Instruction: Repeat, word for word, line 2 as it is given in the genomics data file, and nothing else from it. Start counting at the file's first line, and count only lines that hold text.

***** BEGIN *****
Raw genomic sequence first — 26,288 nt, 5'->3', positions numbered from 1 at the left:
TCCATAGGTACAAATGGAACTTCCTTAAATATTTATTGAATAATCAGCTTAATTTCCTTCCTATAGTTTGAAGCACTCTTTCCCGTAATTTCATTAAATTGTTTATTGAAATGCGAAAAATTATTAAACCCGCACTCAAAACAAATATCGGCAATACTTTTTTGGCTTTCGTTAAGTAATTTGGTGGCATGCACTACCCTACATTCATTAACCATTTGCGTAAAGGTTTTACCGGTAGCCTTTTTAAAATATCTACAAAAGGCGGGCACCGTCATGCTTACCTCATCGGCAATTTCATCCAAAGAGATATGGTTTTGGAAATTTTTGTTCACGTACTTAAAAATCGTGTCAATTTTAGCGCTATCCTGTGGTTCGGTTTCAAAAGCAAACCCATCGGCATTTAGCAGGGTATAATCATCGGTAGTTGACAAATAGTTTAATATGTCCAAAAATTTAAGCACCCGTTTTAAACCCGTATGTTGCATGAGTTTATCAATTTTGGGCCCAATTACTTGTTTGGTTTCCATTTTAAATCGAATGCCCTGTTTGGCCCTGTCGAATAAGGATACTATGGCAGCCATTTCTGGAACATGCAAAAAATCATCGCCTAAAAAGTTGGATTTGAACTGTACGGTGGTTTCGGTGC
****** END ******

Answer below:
TCCATAGGTACAAATGGAACTTCCTTAAATATTTATTGAATAATCAGCTTAATTTCCTTCCTATAGTTTGAAGCACTCTTTCCCGTAATTTCATTAAATTGTTTATTGAAATGCGAAAAATTATTAAACCCGCACTCAAAACAAATATCGGCAATACTTTTTTGGCTTTCGTTAAGTAATTTGGTGGCATGCACTACCCTACATTCATTAACCATTTGCGTAAAGGTTTTACCGGTAGCCTTTTTAAAATATCTACAAAAGGCGGGCACCGTCATGCTTACCTCATCGGCAATTTCATCCAAAGAGATATGGTTTTGGAAATTTTTGTTCACGTACTTAAAAATCGTGTCAATTTTAGCGCTATCCTGTGGTTCGGTTTCAAAAGCAAACCCATCGGCATTTAGCAGGGTATAATCATCGGTAGTTGACAAATAGTTTAATATGTCCAAAAATTTAAGCACCCGTTTTAAACCCGTATGTTGCATGAGTTTATCAATTTTGGGCCCAATTACTTGTTTGGTTTCCATTTTAAATCGAATGCCCTGTTTGGCCCTGTCGAATAAGGATACTATGGCAGCCATTTCTGGAACATGCAAAAAATCATCGCCTAAAAAGTTGGATTTGAACTGTACGGTGGTTTCGGTGC